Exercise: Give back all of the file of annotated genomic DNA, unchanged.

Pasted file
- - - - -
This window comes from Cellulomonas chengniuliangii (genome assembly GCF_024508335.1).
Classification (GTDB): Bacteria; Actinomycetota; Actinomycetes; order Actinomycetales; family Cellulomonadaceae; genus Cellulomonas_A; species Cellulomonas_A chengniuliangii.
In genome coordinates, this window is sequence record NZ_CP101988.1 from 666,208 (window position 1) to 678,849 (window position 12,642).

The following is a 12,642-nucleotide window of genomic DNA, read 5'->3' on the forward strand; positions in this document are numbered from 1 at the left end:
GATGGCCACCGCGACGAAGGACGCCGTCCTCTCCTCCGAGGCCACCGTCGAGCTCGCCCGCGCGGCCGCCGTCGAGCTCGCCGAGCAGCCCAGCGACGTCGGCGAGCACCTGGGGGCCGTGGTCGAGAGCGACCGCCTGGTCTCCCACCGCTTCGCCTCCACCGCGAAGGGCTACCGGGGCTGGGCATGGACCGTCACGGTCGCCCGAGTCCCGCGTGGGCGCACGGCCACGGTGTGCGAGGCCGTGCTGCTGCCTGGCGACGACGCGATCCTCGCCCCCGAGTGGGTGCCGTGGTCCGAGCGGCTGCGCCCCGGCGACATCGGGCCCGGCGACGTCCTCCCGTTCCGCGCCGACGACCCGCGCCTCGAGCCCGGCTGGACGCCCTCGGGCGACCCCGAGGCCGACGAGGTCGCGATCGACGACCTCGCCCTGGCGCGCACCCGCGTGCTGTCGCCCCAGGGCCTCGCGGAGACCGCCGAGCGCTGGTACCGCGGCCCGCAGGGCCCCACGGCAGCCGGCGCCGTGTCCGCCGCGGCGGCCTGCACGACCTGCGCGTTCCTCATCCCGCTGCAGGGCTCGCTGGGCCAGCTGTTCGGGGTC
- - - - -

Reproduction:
This window comes from Cellulomonas chengniuliangii (genome assembly GCF_024508335.1).
Classification (GTDB): Bacteria; Actinomycetota; Actinomycetes; order Actinomycetales; family Cellulomonadaceae; genus Cellulomonas_A; species Cellulomonas_A chengniuliangii.
In genome coordinates, this window is sequence record NZ_CP101988.1 from 666,208 (window position 1) to 678,849 (window position 12,642).

The following is a 12,642-nucleotide window of genomic DNA, read 5'->3' on the forward strand; positions in this document are numbered from 1 at the left end:
GATGGCCACCGCGACGAAGGACGCCGTCCTCTCCTCCGAGGCCACCGTCGAGCTCGCCCGCGCGGCCGCCGTCGAGCTCGCCGAGCAGCCCAGCGACGTCGGCGAGCACCTGGGGGCCGTGGTCGAGAGCGACCGCCTGGTCTCCCACCGCTTCGCCTCCACCGCGAAGGGCTACCGGGGCTGGGCATGGACCGTCACGGTCGCCCGAGTCCCGCGTGGGCGCACGGCCACGGTGTGCGAGGCCGTGCTGCTGCCTGGCGACGACGCGATCCTCGCCCCCGAGTGGGTGCCGTGGTCCGAGCGGCTGCGCCCCGGCGACATCGGGCCCGGCGACGTCCTCCCGTTCCGCGCCGACGACCCGCGCCTCGAGCCCGGCTGGACGCCCTCGGGCGACCCCGAGGCCGACGAGGTCGCGATCGACGACCTCGCCCTGGCGCGCACCCGCGTGCTGTCGCCCCAGGGCCTCGCGGAGACCGCCGAGCGCTGGTACCGCGGCCCGCAGGGCCCCACGGCAGCCGGCGCCGTGTCCGCCGCGGCGGCCTGCACGACCTGCGCGTTCCTCATCCCGCTGCAGGGCTCGCTGGGCCAGCTGTTCGGGGTC